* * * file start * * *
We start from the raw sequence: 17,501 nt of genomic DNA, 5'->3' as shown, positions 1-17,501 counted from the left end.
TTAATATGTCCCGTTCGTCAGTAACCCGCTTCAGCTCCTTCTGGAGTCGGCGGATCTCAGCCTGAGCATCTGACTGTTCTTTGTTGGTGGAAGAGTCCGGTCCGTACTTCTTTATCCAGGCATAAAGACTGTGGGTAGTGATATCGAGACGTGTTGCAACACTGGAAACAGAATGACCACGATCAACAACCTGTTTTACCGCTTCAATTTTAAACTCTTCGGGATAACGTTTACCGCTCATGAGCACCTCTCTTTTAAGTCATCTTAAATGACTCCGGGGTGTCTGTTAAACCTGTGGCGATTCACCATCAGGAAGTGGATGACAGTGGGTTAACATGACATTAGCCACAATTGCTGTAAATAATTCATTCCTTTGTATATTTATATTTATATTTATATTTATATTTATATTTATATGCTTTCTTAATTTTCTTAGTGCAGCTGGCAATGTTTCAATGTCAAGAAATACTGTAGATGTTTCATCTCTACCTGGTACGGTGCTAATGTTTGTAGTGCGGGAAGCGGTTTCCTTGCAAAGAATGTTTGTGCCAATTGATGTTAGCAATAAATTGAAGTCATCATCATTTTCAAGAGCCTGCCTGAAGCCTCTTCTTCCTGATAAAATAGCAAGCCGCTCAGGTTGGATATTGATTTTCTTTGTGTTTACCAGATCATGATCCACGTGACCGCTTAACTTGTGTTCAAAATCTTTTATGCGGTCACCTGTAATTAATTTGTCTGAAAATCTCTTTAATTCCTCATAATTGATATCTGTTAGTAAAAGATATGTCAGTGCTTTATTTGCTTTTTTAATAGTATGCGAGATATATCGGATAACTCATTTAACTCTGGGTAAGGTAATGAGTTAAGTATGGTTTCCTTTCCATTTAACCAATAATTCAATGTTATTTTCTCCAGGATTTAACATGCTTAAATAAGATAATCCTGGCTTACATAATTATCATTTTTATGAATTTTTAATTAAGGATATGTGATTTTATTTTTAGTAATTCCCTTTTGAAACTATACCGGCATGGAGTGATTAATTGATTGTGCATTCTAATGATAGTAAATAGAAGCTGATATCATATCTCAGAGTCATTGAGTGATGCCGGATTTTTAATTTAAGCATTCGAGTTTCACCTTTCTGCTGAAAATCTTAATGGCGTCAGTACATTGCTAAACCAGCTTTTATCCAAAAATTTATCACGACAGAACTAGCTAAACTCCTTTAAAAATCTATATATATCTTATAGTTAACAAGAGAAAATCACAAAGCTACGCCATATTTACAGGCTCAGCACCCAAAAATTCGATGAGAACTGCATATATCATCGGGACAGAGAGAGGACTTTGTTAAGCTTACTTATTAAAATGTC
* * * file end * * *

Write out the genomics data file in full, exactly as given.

We start from the raw sequence: 17,501 nt of genomic DNA, 5'->3' as shown, positions 1-17,501 counted from the left end.
TTAATATGTCCCGTTCGTCAGTAACCCGCTTCAGCTCCTTCTGGAGTCGGCGGATCTCAGCCTGAGCATCTGACTGTTCTTTGTTGGTGGAAGAGTCCGGTCCGTACTTCTTTATCCAGGCATAAAGACTGTGGGTAGTGATATCGAGACGTGTTGCAACACTGGAAACAGAATGACCACGATCAACAACCTGTTTTACCGCTTCAATTTTAAACTCTTCGGGATAACGTTTACCGCTCATGAGCACCTCTCTTTTAAGTCATCTTAAATGACTCCGGGGTGTCTGTTAAACCTGTGGCGATTCACCATCAGGAAGTGGATGACAGTGGGTTAACATGACATTAGCCACAATTGCTGTAAATAATTCATTCCTTTGTATATTTATATTTATATTTATATTTATATTTATATTTATATGCTTTCTTAATTTTCTTAGTGCAGCTGGCAATGTTTCAATGTCAAGAAATACTGTAGATGTTTCATCTCTACCTGGTACGGTGCTAATGTTTGTAGTGCGGGAAGCGGTTTCCTTGCAAAGAATGTTTGTGCCAATTGATGTTAGCAATAAATTGAAGTCATCATCATTTTCAAGAGCCTGCCTGAAGCCTCTTCTTCCTGATAAAATAGCAAGCCGCTCAGGTTGGATATTGATTTTCTTTGTGTTTACCAGATCATGATCCACGTGACCGCTTAACTTGTGTTCAAAATCTTTTATGCGGTCACCTGTAATTAATTTGTCTGAAAATCTCTTTAATTCCTCATAATTGATATCTGTTAGTAAAAGATATGTCAGTGCTTTATTTGCTTTTTTAATAGTATGCGAGATATATCGGATAACTCATTTAACTCTGGGTAAGGTAATGAGTTAAGTATGGTTTCCTTTCCATTTAACCAATAATTCAATGTTATTTTCTCCAGGATTTAACATGCTTAAATAAGATAATCCTGGCTTACATAATTATCATTTTTATGAATTTTTAATTAAGGATATGTGATTTTATTTTTAGTAATTCCCTTTTGAAACTATACCGGCATGGAGTGATTAATTGATTGTGCATTCTAATGATAGTAAATAGAAGCTGATATCATATCTCAGAGTCATTGAGTGATGCCGGATTTTTAATTTAAGCATTCGAGTTTCACCTTTCTGCTGAAAATCTTAATGGCGTCAGTACATTGCTAAACCAGCTTTTATCCAAAAATTTATCACGACAGAACTAGCTAAACTCCTTTAAAAATCTATATATATCTTATAGTTAACAAGAGAAAATCACAAAGCTACGCCATATTTACAGGCTCAGCACCCAAAAATTCGATGAGAACTGCATATATCATCGGGACAGAGAGAGGACTTTGTTAAGCTTACTTATTAAAATGTC